There is no formal rule proclaiming that a Speaker must be acceptable to all the major parties, but there is an informal understanding that this must be so. If this were not the case, after all, his legitimacy would be fatally wounded.  Since we can be sure that only a few Conservative MPs voted for John Bercow and that very many were opposed to his election, it follows that his legitimacy was damaged at the start. Post-election, it was thus vital for him to repair it – and quickly.

In some ways, he has not turned out to be a bad Speaker at all.  He has speeded up Commons business.  He grants more Opposition requests for Government statements, which in principle is no bad thing.  He has a tense relationship with Downing Street – which, in itself, is no bad thing, either: the legislature shouldn’t be a patsy for the executive, and part of the Speaker’s role is to, well, speak for it.  (It’s worth remembering that Bernard Weatherill, the last former Tory MP to hold the post before Bercow, was not on easy terms with Mrs Thatcher when she was Prime Minister.)

That he likes to place himself at the centre of the Commons proceedings isn’t an automatic disqualification for serving as Speaker.  It isn’t to my taste – but I am, for better or worse, no longer part of the electorate that decides the fate of speakers.  The testy relationship with his staff that has surfaced in the row about Carol Mills’s proposed appointment is more of a problem.  Something – no, a lot – has clearly gone wrong somewhere, when the outgoing Clerk refuses to deny that he has kept a diary of alleged Bercow “outbursts”, and that male officials rejected for the appointment are said to be ready to sue Betty Boothroyd’s intervention yesterday criticising the Mills decision was extraordinary: former Speakers don’t usually come forward to criticise their successors.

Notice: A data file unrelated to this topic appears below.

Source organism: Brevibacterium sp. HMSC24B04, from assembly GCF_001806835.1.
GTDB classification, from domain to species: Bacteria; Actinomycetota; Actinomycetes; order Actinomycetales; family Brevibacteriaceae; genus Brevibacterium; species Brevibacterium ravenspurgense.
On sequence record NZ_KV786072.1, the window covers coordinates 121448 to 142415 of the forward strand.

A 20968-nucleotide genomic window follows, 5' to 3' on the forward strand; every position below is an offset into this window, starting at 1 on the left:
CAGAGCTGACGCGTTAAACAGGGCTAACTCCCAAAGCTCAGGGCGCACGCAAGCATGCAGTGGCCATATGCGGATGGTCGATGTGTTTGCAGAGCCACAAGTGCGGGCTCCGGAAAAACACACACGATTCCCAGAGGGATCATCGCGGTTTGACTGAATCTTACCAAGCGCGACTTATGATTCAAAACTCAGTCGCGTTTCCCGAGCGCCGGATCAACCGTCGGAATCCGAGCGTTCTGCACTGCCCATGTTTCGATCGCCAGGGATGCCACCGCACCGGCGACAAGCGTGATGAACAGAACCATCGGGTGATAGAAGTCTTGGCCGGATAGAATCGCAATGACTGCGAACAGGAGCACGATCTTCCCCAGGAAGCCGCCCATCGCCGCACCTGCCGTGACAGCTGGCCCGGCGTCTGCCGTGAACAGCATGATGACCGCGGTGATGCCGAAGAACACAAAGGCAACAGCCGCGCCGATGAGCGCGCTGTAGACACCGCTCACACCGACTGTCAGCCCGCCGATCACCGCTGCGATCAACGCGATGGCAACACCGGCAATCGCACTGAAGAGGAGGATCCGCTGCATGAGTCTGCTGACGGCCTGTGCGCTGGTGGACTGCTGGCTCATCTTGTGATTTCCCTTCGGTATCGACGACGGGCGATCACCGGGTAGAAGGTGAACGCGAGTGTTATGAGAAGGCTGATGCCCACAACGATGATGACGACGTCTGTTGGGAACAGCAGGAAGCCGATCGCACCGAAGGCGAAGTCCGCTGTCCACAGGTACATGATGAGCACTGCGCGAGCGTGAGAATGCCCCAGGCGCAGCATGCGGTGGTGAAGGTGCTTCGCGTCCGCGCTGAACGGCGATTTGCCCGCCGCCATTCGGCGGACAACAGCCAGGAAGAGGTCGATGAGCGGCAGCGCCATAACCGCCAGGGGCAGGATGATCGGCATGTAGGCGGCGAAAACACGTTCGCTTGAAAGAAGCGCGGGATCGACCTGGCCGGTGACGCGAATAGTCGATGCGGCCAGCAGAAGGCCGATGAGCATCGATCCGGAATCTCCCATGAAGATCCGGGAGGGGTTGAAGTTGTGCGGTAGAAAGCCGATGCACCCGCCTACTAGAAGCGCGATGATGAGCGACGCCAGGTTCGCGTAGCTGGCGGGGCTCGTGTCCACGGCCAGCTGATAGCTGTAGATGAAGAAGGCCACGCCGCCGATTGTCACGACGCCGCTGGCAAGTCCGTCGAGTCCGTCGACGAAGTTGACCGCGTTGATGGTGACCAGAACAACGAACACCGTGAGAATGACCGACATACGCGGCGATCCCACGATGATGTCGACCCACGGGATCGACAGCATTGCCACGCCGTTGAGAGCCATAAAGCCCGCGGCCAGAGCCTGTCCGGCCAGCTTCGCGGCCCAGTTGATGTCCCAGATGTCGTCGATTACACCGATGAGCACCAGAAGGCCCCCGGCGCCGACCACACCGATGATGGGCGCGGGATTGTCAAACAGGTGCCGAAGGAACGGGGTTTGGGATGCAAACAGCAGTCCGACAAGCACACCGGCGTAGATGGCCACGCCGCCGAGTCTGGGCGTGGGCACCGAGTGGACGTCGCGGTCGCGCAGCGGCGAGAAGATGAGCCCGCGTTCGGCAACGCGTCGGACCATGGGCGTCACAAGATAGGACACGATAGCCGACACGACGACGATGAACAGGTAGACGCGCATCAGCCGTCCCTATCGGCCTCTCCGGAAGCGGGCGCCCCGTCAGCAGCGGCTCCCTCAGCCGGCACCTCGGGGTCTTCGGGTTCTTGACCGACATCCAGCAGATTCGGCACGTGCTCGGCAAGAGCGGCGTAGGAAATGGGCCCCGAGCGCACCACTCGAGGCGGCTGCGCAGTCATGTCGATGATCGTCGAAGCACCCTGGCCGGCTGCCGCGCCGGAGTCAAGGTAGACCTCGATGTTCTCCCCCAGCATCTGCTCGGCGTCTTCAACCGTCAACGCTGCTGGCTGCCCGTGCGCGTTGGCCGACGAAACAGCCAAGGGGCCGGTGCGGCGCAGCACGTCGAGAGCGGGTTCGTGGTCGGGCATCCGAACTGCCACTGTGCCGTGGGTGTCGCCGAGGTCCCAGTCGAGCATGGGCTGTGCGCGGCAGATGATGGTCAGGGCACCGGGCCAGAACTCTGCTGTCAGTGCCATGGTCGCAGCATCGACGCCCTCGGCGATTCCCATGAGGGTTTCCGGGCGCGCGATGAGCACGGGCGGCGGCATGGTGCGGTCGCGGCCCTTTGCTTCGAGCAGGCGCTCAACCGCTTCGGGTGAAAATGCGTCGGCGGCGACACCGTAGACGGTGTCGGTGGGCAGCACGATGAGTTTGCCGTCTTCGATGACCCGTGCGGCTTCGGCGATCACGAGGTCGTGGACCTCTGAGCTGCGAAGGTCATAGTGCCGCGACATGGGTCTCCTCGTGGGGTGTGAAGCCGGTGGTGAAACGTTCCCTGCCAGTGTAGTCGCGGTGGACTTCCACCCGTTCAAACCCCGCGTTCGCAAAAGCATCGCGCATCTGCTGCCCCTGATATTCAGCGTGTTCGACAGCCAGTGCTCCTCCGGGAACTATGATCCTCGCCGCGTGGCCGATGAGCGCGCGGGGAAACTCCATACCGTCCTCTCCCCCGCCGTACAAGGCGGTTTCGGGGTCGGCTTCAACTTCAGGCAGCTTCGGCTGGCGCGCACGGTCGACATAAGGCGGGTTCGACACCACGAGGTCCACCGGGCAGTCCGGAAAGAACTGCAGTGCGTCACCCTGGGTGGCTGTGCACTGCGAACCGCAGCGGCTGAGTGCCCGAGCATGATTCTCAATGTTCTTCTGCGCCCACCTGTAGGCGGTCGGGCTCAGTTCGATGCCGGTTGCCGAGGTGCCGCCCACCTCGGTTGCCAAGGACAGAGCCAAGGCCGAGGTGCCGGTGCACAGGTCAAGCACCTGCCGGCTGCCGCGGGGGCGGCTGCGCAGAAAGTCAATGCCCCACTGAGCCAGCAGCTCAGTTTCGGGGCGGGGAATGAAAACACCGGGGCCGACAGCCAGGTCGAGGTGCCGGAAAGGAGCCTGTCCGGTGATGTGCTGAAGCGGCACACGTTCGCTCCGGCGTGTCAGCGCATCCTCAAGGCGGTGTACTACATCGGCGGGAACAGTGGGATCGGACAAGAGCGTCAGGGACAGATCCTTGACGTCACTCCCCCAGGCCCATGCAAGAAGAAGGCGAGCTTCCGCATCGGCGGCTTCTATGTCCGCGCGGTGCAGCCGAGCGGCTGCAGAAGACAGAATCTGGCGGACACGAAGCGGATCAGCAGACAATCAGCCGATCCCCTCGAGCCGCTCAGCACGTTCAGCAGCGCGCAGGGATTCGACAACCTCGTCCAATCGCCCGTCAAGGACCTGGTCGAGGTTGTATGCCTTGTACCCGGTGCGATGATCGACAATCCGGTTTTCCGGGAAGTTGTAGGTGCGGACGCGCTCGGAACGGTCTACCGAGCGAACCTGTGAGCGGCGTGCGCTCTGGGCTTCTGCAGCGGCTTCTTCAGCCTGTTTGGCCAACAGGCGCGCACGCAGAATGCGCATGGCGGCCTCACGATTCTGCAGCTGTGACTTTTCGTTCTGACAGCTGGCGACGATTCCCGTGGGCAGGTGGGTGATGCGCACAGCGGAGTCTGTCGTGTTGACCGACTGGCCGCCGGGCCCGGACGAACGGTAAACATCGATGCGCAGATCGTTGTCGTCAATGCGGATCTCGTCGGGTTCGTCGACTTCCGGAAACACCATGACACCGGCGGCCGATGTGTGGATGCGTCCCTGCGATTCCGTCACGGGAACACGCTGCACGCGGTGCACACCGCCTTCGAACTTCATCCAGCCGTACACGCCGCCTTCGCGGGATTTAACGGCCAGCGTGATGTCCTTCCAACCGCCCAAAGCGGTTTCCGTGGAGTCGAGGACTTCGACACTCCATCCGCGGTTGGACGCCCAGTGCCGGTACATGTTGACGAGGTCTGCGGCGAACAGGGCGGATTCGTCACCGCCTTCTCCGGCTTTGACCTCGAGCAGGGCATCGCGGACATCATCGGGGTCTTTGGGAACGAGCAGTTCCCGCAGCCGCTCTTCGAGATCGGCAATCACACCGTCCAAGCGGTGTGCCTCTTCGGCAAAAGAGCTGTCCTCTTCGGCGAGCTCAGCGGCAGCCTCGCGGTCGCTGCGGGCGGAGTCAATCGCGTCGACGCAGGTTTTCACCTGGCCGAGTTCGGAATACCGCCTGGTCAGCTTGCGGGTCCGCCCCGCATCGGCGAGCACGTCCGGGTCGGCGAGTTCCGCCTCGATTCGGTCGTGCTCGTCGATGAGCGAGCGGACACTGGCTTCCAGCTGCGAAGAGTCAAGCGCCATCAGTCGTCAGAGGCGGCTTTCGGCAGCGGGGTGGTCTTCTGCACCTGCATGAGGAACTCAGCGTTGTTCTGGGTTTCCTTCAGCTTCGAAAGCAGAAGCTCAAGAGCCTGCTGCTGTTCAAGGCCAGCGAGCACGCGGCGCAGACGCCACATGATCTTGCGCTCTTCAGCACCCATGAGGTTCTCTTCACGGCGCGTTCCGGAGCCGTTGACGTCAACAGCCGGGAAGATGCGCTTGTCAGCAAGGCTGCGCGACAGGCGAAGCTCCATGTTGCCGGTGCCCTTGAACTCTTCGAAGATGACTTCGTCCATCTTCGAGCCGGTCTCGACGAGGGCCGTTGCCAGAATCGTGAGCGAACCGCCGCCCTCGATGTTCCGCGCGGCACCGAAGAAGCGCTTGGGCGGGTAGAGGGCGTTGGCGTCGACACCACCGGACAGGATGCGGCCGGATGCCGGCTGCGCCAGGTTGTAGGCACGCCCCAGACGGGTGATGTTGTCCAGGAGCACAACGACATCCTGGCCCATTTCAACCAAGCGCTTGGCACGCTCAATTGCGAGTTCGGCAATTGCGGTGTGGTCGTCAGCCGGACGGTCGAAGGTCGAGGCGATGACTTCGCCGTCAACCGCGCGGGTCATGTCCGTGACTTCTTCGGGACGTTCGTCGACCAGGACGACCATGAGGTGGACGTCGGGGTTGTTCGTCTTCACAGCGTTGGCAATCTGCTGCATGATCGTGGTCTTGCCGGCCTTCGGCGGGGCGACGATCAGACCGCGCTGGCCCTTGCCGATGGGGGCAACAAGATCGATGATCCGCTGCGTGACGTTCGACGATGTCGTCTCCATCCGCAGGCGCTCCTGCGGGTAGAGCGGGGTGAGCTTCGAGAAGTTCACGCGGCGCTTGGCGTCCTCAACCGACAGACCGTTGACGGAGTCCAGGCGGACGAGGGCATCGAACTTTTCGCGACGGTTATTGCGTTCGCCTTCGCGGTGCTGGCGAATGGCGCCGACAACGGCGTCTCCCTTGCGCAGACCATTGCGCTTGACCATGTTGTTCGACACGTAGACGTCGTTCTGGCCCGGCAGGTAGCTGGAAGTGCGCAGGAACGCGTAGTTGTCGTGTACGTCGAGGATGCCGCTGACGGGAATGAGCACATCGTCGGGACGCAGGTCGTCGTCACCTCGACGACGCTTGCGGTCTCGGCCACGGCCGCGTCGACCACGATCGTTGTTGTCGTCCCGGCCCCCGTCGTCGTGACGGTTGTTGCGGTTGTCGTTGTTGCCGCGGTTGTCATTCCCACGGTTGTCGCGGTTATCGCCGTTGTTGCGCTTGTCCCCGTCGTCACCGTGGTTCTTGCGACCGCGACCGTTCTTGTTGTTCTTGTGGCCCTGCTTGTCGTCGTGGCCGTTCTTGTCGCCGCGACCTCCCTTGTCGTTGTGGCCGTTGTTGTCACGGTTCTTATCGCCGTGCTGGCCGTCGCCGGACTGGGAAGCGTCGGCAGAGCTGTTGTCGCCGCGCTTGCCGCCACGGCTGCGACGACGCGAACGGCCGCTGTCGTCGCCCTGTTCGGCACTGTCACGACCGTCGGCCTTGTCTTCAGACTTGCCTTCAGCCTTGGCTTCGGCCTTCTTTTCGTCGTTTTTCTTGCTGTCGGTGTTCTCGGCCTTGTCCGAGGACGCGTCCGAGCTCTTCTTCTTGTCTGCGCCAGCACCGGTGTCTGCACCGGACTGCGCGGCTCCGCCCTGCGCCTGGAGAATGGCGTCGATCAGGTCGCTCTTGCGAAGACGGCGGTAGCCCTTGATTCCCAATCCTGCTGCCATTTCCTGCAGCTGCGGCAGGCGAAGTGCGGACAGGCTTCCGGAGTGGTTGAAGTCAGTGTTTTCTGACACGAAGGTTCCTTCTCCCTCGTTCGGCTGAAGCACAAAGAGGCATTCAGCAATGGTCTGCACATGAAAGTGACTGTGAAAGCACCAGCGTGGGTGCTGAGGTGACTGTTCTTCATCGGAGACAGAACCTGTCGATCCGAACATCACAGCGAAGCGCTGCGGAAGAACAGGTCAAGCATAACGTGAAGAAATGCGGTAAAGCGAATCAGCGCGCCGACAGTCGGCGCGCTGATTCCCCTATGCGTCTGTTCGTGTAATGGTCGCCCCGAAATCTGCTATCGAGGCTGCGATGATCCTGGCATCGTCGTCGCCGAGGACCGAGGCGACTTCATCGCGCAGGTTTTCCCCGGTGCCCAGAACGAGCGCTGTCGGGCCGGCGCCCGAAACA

These problems will doubtless be dismissed as fuddy-duddy “snobs” attempting to hold back a thrusting, energetic, modernising Speaker – and the claim might hold water had Bercow been able to dispel the cloud of illegitimacy that hung over his election right from the start.  Very simply, he hasn’t.  A large body of Conservative MPs remain opposed to him.  In public, Rob Wilson, Michael Fabricant and Simon Burns, among others, have spoken out.  Wilson, until recently George Osborne’s PPS, even publishes a Bercow bias index.  I believe that it would have been hard for him to set this up and keep it going without the blessing of the Whips.  In private, other Tory MPs mutter resentfully about rudeness, partiality, put-downs and outbursts (that word again) from the Speaker’s chair.

At the death, the question of Bercow boils down to a question of character – as it does, in one way or another, for all the rest of us.  Conservative MPs could probably have got over his journey from the Monday Club’s Immigration and Repatriation Committee to the very borders of New Labour country. (Lord Spicer’s Diaries contain some enlightening dispatches about his rumoured would-be defection).  But many believe he has carried on in the Chair more or less where he left off on the Conservative backbenches.

Who knows what has brought matters to this pass – a real change of political heart, a notoriously prickly relationship with Michael Howard, frustrated leadership ambition?  The question is unanswerable.  What is certain is that matters shouldn’t carry on like this.  Unless Bercow’s speakership implodes over the next year, the key date is the election of the Speaker in the next Parliament.  Lindsay Hoyle, one of the present deputy speakers, would be an acceptable replacement for all sides.

It is admittedly odd for a Conservative website to urge the election of a Labour speaker.  But the Commons has a problem when so many Tory MPs believe that we have one already.

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